A community lifeline for so many in the Kandos community now needs one of its own after the building it calls home was put on the market.
Standing proudly on a quiet street in Kandos, there is a shop that gives new life to old souls. It might seem far fetched, but every object they care for, some covered in more dust than others, feels alive.
Resting in an ornate cabinet, there are old rings and necklaces that hum with history. Some were warmly given to lovers, others discarded with heartbreak.
Well-worn books line the walls, and their deeply calming scent fills the store. Curious and inexplicable messages are scrawled on their dog-eared pages, there are mysteries within mysteries to be explored.
Hundreds of classical vinyl records and vintage cameras wait for collectors to find them.
And at the centre of it all are the tireless volunteers who ensure there is always space for more.
Speak to any local, and they will tell you the Kandos Community Charity Shop is the spirit of Kandos itself.
It's not like other opportunity shops, it is entirely volunteer run and the proceeds are directly distributed back into the community.
At risk of disappearing
Over the past eight years, the Charity Shop has donated nearly half a million dollars to local groups, but it is now in danger of disappearing, unless its volunteers can come up with $60,000 to purchase the building it resides in that is currently for sale.
Locals fear that without the Charity Shop, the Kandos community would be irreparably damaged.
"These ladies are astounding with the help they give. We've lost so many beautiful parts of the town but this is the mainstay, it's the hub and it keeps us together," Kandos High agriculture assistant Wendy Murphy said.
The volunteers have raised $90,000 over six years for a deposit to purchase the building, but Honorary President of The Community Charity Shop Inc. Ellen Riley said it is not enough.
"It's very urgent, the owner wants to sell, so we've probably only got weeks to make a difference," she said.
"To lose this shop from this community would be devastating, it would kill the shopping precinct and it would make the town very depressed."
Since the closure of the cement works in September 2011 and the nearby Charbon Mine which ceased underground operations in 2015, Kandos has lost a significant portion of its well-paid workforce, and relied on the Charity Shop as a lifeline, according to Ms Riley.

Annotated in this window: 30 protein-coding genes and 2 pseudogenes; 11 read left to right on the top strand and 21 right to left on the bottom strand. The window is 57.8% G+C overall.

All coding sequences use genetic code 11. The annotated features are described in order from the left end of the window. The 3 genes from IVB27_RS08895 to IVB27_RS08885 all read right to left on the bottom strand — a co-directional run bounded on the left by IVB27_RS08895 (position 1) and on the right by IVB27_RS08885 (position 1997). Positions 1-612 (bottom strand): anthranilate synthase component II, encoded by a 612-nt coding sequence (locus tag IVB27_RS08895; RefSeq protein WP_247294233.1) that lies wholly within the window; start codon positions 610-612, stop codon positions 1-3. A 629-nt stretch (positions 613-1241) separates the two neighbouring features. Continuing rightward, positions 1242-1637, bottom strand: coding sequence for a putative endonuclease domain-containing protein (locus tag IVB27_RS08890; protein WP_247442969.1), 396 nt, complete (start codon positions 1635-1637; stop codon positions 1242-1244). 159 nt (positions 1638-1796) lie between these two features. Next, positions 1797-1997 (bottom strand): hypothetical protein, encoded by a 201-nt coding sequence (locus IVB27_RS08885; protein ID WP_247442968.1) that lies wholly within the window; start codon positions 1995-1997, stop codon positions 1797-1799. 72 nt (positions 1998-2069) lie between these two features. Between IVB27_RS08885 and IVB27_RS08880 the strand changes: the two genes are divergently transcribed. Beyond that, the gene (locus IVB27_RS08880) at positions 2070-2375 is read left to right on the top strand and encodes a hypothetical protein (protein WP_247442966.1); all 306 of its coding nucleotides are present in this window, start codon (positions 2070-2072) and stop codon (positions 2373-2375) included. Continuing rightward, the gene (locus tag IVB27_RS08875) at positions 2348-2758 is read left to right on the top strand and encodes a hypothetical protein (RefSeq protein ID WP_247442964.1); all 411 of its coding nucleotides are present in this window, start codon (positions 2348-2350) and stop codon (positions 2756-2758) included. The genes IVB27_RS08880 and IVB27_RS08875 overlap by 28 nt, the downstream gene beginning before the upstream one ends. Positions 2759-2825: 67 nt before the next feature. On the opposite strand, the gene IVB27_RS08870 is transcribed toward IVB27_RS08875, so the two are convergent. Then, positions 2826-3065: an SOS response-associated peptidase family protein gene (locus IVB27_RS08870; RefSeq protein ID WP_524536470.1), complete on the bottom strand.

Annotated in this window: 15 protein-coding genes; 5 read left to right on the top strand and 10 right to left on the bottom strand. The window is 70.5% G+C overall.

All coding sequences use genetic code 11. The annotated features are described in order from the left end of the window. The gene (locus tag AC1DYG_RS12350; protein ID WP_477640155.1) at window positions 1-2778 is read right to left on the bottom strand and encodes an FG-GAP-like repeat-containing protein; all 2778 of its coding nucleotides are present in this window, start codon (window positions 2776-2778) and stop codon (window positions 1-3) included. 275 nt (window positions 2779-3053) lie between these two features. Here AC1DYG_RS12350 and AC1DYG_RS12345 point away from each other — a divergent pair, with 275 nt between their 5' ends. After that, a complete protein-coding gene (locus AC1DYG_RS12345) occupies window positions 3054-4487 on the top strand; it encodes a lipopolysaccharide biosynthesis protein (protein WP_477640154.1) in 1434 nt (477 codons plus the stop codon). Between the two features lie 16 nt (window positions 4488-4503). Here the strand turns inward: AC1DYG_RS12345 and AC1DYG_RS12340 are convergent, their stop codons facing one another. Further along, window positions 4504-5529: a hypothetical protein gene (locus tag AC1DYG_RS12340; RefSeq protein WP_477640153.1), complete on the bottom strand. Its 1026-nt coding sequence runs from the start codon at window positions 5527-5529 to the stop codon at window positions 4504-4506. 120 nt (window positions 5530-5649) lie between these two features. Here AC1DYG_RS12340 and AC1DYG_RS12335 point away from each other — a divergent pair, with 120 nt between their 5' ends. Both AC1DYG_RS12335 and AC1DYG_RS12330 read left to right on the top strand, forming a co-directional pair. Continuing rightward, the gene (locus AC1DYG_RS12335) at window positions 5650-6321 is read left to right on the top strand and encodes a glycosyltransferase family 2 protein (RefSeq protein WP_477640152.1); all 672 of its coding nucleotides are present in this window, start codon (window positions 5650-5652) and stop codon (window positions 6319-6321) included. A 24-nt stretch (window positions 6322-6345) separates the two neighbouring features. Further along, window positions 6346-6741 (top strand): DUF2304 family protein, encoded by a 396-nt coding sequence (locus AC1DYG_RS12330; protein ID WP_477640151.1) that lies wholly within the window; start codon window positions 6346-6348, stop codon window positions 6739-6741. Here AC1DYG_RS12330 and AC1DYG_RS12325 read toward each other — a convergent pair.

"Kandos has had to change and become a different kind of town, and in that transition time we've kept all the organisations running, the groups that the cement works used to support and sponsor, we've taken that mantle on," she said.
The Charity Shop has donated to just about every organisation in their area, from the Rylstone Hospital to the Clandulla Rural Fire Service to Kandos Rylstone Little Athletics.
Unique position causes headaches
Volunteers from the Kandos Community Charity Shop have so far raised just over $1000 of their $60,000 goal.
"In our town, we've got low-paid young families and the strata of older and retired pensioners," Ms Riley said.
"We really need support from outside to help us because we don't want to take any more money from our locals."
The Charity Shop has sought assistance from the Government, including MP Paul Toole and MP Andrew Gee.
But due to the unique nature of the charity, there are no grants available for the purpose of purchasing the building, which has left fundraising as their only option.
Federal Member for Calare MP Andrew Gee has stated the region is grateful to the Charity Shop.
"The Kandos Community Charity Shop does extraordinary work. The shops' committee and volunteers have the thanks and support of the entire region and I know all levels of Government are always actively looking for ways to support them," Mr Gee said.
A tourist attraction
The Charity Shop has become a drawcard for Kandos, and for years tourists have flocked from all over New South Wales to experience the thrill of looking for, and finding, hidden gems.
"We've been coming here for quite a few years, I just love it. It's a rambling treasure trove of fabulous things, I recently took home a wonderful old skateboard from the 1970s in mission brown colour, just brilliant," Kath Llewelyn said.
"This place is really precious, it's got a real good sense of community, and you're always made to feel welcome even if you're an out-of-towner," she said.
That warmth radiates through the shop as volunteers, or "Nanas" as they refer to themselves, bustle around and chat with locals and tourists.
"It's not like a supermarket, you can't stand at the checkout there and chat for half an hour. It's a community hub where people can talk and meet each other. Some people are very lonely and need that social outlet," volunteer Colleen Yates said.
There are few options for locals who want to shop or even buy essentials like furniture or even bed linen, without making the 120 kilometre round trip to Mudgee, according to Ms Riley.
"A lot of people don't have the money for fuel to go that distance, some of them don't even have a car and there's no public transport for us to get there. That's the value of this shop, it fills that niche."
The Nanas have said if they are unable to purchase the building, they hope the next buyer would let them stay on as tenants, but they still plan to fight to the end. They now must focus on doing anything they can to raise the money to make an offer on the building.
If you'd like to support or donate to the The Community Charity Shop fundraiser, visit: www.gofundme.com/f/the-community-charity-shop-kandos